I know gay people don’t get to go to Heaven… those nice folks with the bad haircuts and Bibles on the N train keep reminding me. But if there were such a thing as Gay Heaven, I might have been there last night. Bernadette Peters did a one-night-only concert at the Minskoff theatre to benefit Broadway Cares and Broadway Barks, and I was there! Jealous??? Perfect.
First of all, I know that as a gay I’m legally required to say this, but Bernadette looks effing incredible! Like, I can’t get over it. The woman is 600 years old if she’s a day and has not yet visibly hit puberty. I don’t know what she’s doing, nor would I dare ask questions. All I know is that whatever it is, it’s working overtime and I hope to Christ that I look that good when I’m Bernadette Peters. I think Bob Mackie is doing her face work.
She of course wore a Mackie original, into which she looked as though she’d been poured perfectly through a funnel. Stunning! Although, she did say it had been specially designed for the evening and I have to call her out and say that it very closely resembled the same Mackie gown that she’s been wearing for almost every concert appearance since her Sondheim, Etc. concert in ’96 (and that I’m fairly sure I saw her grocery shopping in on more than one occasion at The Food Emporium.) I’m not upset about it; I just think Bob Mackie is bullshitting a little and Bernadette may have cataracts. Whatever. She looked gorgeous, and center stage of the Minskoff, surrounded by an adoring assembly of her biggest fans and most well-respected peers the likes of Stephen Sondheim, Arthur Laurents, Martin Short, Barbara Walters, Hugh Jackman and myself, seemed as epic and iconic a figure as the Statue of Liberty gleaming atop her pedestal in New York Harbor - if the Statue of Liberty sang Sondheim medleys and had better boobs.
The show opened with a charmingly under-rehearsed Into the Woods bit, featuring a few original cast members and Bernadette’s brilliant Broadway Barks co-founder Mary Tyler Moore as “the narrator”. (Mary had no idea where she was, bless her heart.) Bernadette segued from the prologue into “Greens, Greens” and I, like every other fanatical theatre nerd in the audience, began having contractions and going into labor. I mean, how exciting!?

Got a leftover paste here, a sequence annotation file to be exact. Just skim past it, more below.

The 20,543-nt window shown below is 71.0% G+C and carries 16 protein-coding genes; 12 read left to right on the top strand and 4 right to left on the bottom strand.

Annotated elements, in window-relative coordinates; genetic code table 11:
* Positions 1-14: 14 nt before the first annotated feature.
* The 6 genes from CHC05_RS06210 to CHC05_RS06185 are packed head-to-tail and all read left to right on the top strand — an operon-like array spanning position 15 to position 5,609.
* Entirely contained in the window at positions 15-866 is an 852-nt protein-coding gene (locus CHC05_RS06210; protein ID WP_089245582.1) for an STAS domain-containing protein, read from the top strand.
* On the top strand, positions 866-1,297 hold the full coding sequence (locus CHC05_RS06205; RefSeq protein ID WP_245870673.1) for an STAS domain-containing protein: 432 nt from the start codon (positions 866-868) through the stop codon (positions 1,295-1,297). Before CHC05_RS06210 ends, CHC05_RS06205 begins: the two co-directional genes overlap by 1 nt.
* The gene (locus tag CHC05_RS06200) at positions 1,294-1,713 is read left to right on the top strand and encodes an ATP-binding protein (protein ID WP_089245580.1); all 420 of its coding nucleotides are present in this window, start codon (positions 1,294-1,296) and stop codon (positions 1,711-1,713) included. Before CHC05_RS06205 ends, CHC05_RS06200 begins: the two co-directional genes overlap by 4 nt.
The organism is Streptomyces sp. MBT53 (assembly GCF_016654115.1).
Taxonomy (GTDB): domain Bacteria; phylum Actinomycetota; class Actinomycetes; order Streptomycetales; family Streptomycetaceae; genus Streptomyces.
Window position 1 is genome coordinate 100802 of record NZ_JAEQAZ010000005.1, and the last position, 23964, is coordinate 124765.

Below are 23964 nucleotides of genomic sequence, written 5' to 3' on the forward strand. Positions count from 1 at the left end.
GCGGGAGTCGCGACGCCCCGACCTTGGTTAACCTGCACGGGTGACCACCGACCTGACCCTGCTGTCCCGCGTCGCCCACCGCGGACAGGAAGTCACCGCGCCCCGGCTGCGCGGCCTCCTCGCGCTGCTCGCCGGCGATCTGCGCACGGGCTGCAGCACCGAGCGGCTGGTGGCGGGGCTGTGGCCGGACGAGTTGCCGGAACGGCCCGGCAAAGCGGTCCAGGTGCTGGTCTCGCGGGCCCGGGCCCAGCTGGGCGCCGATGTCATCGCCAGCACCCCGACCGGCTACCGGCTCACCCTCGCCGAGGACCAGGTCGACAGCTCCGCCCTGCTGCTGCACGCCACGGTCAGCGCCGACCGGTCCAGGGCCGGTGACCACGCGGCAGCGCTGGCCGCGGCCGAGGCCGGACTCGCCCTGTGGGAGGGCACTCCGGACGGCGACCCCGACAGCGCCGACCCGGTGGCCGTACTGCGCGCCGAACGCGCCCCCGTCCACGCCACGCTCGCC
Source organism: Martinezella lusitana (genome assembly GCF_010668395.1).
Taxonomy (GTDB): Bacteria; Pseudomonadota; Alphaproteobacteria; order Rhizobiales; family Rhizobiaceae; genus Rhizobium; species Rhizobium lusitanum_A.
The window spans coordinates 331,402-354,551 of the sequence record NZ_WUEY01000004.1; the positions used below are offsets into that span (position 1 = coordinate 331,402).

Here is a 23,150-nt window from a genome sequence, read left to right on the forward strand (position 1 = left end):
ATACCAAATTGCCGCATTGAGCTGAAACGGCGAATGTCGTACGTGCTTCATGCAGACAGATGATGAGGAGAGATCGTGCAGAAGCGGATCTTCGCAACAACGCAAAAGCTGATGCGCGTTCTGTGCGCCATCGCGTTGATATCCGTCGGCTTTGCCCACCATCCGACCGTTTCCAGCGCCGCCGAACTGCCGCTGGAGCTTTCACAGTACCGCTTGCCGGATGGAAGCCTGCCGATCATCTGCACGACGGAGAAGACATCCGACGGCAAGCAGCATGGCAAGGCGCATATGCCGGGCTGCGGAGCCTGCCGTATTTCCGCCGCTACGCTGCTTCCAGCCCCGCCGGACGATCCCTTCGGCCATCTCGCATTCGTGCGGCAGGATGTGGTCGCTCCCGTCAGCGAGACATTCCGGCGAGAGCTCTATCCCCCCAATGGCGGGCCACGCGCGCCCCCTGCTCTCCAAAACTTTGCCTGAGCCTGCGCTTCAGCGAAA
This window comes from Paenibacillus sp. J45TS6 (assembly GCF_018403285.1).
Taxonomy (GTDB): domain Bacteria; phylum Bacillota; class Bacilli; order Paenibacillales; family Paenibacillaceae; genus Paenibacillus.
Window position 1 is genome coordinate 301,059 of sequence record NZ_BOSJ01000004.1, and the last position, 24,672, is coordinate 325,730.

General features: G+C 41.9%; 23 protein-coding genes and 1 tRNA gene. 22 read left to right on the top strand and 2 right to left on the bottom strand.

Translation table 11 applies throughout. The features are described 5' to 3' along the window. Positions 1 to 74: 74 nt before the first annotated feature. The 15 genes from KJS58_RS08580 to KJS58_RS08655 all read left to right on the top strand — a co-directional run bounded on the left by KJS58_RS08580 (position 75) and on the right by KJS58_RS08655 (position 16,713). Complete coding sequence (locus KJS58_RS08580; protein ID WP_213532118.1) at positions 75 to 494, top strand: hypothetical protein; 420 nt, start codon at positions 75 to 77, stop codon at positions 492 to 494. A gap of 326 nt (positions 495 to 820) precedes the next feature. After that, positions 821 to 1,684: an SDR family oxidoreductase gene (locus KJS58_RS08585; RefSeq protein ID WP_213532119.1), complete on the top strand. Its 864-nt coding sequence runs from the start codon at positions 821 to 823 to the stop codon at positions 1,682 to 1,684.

The rest of the evening was just as fulfilling, and included all the greats: “Being Alive” (or “Being Aliii-VUH!”, as BP does it), “Not a Day Goes By”, “Johanna”, “Some People” and a brilliant "Rose's Turn" encore, as well as a few new treats like “Losing My Mind”, "Buddy's Eyes" and a titillating rendition of “Fever” sung slinkily atop the piano. I’ve been trying to recreate the choreography atop my desk at work all day, but to no avail. And for the first time ever in concert, she delighted us with "Children and Art" from Sunday in the Park (another water-breaking/contractions moment.) She was in exeptional voice.
I'd like to tip my tiara to the evening’s director, Richard Jay-Alexander. Evidently a fan himself, that gay knows what audiences want and sees that we get it. Having helmed past concert performances for Bernadette, as well as for Bette and Barbra, he is proof positive that even the most iconic gay icons never outgrow their need for a good gay at the reins. Richard also co-directed Barbra's most recent farewell-ish tour, which paid such satisfying homage to Funny Girl and 60's Babs... and you KNOW that without some fag to set her straight, Barbra would just be up there talking about her fakakte roses and singing through the "Higher Ground" album. And who wants to hear that shit? Keep up the fine work, R-Jay!
Bernadette's after party was at the intimate Blue Fin in Times Square. It was a lovely and fagulous time, though BP completely ignored me the entire night... I don't wanna talk about it.